Theoriebasierte Evaluation
Jan Hense  23 Sep 2005 - 08:54  Textsammlung  Theoriebasierte Evaluation   

From: "Alan Listiak" To: Sent: Thursday, April 01, 2004 5:56 PM Subject: Re: Logic Models: Where to find information?

Last week a request went out for info on logic models. I have accumulated a number of resources on "How-to" develop and use logic models in program development and evaluation. Here they are.

1. Mayeske, George W. and Michael T. Lambur (2001). How to Design

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Date:    Wed, 21 Jul 2004 08:29:49 +0100
From: bill fear Subject: Agendas, decisions and using evaluation

The debate about the role of the evaluator in relation to getting the evaluation used has had a long and perennial history re-emerging, as ever, about once every five years. There are a couple, or more, important points that are consistent (IMESHO):

1) No evaluator has the right to assume that their findings will, or should, be used as a number of people have just recently noted. This right is the preserve of auditors. 2) There are two ways to maximise the value of an evaluation: a) involve stakeholders from the off (Patton); b) link evaluation to budgets (Australia; the Netherlands). 3) Most interestingly, a piece of work by by the NAO (probably by Chelimsky and published around 5-8 years ago; sorry, I have a real problem remembering references) showed that high quality evaluations tend to be rejected initially. However, these same evaluations usually have an impact around five years - that's 5 years - later, usually at the conceptual level. Ergo, an acid test of a good evaluation that has been carried out independently of stakeholders may well be the degree of initial resistance and rejection. Indeed, it may be that an evaluation has more impact if the evaluator does not try to get it taken account of. Just think through what we know about decision making.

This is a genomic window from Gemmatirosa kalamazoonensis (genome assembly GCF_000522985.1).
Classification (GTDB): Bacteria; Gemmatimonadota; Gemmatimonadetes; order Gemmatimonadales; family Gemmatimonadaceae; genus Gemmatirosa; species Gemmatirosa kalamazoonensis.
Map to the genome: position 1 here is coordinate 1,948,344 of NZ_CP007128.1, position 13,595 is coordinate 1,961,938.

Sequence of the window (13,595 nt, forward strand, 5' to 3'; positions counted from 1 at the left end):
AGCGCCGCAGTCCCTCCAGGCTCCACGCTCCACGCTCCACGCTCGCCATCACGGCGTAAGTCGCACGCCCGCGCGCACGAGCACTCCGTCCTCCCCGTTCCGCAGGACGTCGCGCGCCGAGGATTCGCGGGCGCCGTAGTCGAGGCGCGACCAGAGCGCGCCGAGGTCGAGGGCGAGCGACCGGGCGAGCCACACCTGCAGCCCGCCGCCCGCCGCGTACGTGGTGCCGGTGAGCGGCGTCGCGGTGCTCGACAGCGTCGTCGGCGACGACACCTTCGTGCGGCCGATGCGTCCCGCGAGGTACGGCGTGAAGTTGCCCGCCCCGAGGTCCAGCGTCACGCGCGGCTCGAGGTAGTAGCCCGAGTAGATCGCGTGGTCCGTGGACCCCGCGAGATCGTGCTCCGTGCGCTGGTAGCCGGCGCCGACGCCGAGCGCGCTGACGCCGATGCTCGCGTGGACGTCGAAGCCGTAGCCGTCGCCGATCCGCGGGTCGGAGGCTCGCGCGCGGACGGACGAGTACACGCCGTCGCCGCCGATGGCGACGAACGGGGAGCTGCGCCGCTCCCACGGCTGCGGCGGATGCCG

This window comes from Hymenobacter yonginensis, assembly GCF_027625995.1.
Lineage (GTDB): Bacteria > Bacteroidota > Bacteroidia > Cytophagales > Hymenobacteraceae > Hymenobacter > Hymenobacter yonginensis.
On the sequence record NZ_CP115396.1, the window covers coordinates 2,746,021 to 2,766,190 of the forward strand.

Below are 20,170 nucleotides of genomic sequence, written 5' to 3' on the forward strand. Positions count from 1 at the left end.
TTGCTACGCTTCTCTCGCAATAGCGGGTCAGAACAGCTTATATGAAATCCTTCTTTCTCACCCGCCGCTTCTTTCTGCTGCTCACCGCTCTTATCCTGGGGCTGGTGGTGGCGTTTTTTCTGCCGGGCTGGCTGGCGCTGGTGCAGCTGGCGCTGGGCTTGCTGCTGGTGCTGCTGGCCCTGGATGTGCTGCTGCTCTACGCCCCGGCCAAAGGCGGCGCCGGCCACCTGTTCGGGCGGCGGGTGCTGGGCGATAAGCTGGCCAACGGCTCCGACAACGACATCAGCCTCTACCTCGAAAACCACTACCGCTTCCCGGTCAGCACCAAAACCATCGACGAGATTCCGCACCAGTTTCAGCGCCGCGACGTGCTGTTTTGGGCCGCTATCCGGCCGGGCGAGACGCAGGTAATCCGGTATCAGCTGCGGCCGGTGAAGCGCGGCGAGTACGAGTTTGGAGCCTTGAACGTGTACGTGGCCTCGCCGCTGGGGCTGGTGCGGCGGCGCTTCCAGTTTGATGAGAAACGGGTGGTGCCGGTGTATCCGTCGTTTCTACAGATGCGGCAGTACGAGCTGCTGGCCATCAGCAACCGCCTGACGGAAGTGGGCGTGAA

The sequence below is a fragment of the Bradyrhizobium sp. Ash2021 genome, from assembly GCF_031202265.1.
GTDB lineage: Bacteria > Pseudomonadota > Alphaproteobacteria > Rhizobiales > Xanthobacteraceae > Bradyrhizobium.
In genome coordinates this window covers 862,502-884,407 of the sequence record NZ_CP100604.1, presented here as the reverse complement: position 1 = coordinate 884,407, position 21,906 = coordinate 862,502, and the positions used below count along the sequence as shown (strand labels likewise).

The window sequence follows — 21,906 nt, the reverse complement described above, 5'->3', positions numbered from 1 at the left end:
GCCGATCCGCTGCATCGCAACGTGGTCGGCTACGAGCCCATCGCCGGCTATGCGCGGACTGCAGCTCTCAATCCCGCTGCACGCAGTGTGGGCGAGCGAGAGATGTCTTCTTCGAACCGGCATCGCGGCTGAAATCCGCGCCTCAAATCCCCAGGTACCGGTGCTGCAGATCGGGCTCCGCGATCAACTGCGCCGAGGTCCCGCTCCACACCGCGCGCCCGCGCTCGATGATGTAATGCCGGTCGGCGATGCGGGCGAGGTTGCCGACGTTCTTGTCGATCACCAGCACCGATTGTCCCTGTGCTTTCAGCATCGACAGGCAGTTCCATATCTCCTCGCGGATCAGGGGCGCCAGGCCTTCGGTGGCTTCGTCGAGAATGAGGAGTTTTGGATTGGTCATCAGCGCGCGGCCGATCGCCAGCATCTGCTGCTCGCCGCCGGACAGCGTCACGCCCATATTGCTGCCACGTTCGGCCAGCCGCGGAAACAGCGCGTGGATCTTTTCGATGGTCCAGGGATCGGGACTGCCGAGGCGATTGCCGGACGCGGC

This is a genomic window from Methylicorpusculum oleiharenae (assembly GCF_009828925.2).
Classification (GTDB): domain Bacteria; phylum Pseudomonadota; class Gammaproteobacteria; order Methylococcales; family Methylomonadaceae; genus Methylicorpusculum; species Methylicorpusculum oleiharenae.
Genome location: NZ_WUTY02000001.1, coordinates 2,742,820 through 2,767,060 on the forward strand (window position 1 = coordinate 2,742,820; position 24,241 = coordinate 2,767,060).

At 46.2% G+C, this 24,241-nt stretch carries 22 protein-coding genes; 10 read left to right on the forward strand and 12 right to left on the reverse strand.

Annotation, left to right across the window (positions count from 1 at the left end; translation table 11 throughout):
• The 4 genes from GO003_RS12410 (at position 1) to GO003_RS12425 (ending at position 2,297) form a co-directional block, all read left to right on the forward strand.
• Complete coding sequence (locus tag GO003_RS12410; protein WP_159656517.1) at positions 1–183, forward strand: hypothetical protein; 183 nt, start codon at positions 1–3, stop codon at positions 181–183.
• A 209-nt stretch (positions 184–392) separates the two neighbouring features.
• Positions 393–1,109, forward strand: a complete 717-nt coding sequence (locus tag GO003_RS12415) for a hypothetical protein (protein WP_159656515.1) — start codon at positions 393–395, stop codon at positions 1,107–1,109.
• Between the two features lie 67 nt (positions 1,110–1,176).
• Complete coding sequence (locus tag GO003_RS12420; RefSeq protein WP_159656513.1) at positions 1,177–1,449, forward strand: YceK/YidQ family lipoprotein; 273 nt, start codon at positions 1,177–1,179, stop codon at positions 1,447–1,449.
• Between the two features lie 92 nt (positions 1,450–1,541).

On that point, any good evaluator surely must, surely absolutely must, have an understanding of decision making from the individual level to the organisational level.

Helpful references are:

at an individual level

www.bps.org.uk then click on 'publications' then 'the psychologist' then 'search the psychologist online' then 'volume 15 (2002)' then 'volume 15 part 2(February 2002)' then look at articles 4, 5, 6, 7. Easy reading to a high standard (mostly).


Gilbert, D. and Wilson, T. 'Miswanting.' www.wjh.harvard.edu/~dtg/Gilbert%20&%20Wilson%20(Miswanting).pdf (or put 'miswanting' into google)

At an organisational level it is still, for me, the stock in trade publication of 'Organsiations: Structures, processes and outcomes' by Hall.

We might also want to consider that US Senators apparently spends just 7 minutes a day reading on average and that for a GP to keep up to date with current relevant medicine they need to read for 17 hours a week (mostly non-fiction, or at least not knowingly fiction).

And then of course there is the values of the evaluator. Our values tend to drive our behaviour - although they don't have to. Not judging others on the basis of their values, which may conflict heavily with our own, is immensely difficult. So, we may assume that our evaluation should be taken account of according to our values, but the values of the person on the other side may be different. And somehow we have to find a way not to let that influence our behaviour and to respect the values of the other/s. After all, there is no moral 'right' or 'wrong', and ethics are consensus of agreed rules depicting right and wrong, and not a universal absolute, and there is no known set of universal values.




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